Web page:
From 1957, "The Burglar" is a psychological noir starring Dan Duryea, Jayne Mansfield, Martha Vickers, Mickey Shaughnessy, Phoebe McKay, Peter Capell.
The beginning of the film is action-oriented, with Gladden (Mansfield) appearing at the door of a famous medium, Sister Sara and being invited in for lunch. She's there to case the joint aor her guardian Nat (Duryea) and find where Sister stores her gorgeous sapphire necklace.
The crew, led by Nat (Duryea) has fifteen minutes, during which time Sister watches a news show, to rob her bedroom safe. Nat does it, but not before the police see him and his car.
Tensions mount immediately. Nat thinks the best thing to do is wait for things to "cool down." Baylock (Capell) is hyper to get out as fast as possible, and Dohmer (Shaughnessy) keeps leering at Gladden until finally, Nat has to send her to Atlantic City.
However, it's not just the police after the necklace, and soon real problems develop.
Paul Wendkos directed this - it was his first feature, and his editing and camera technique attracted immediate attention and won him a contract at Columbia.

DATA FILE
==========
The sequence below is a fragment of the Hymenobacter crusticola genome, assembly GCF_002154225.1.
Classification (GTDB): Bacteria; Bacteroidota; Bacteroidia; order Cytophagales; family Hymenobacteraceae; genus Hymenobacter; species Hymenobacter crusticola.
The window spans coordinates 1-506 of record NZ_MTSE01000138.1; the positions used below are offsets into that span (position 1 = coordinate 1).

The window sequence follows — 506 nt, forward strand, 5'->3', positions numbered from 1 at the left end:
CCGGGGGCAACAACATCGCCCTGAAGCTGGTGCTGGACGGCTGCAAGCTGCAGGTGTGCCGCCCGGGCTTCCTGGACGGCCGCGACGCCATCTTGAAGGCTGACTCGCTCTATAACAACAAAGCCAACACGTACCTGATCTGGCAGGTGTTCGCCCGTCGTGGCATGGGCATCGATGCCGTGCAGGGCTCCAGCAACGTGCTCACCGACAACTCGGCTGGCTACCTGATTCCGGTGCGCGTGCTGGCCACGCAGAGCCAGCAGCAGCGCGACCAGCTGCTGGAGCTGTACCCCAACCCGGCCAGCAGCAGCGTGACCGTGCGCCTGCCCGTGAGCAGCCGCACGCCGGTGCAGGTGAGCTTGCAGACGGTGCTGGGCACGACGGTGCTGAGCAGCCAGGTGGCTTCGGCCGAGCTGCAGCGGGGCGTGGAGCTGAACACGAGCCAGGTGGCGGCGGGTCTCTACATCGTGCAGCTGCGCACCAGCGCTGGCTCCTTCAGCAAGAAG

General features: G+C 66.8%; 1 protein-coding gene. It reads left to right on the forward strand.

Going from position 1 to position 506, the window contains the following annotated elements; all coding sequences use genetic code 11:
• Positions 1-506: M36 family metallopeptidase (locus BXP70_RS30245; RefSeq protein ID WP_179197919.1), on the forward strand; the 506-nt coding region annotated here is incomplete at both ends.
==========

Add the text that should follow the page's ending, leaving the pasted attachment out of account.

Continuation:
Dark and depressing, "The Burglar" focuses on Nat's psychological issues stemming from his love and loyalty to a man who took him in - Gladden's father - and his promise to take care of her. It's heavy going.
The film is very well done, even if it's not the most exciting thing you'll ever see. Dan Duryea gives a wonderful performance as a man with a conscience. Mansfield is deglamorized as the young Gladden. Though she's obviously beautiful and has a great figure, she appears to wear very little makeup and does not push her sex appeal.
Very Hitchcockian ending.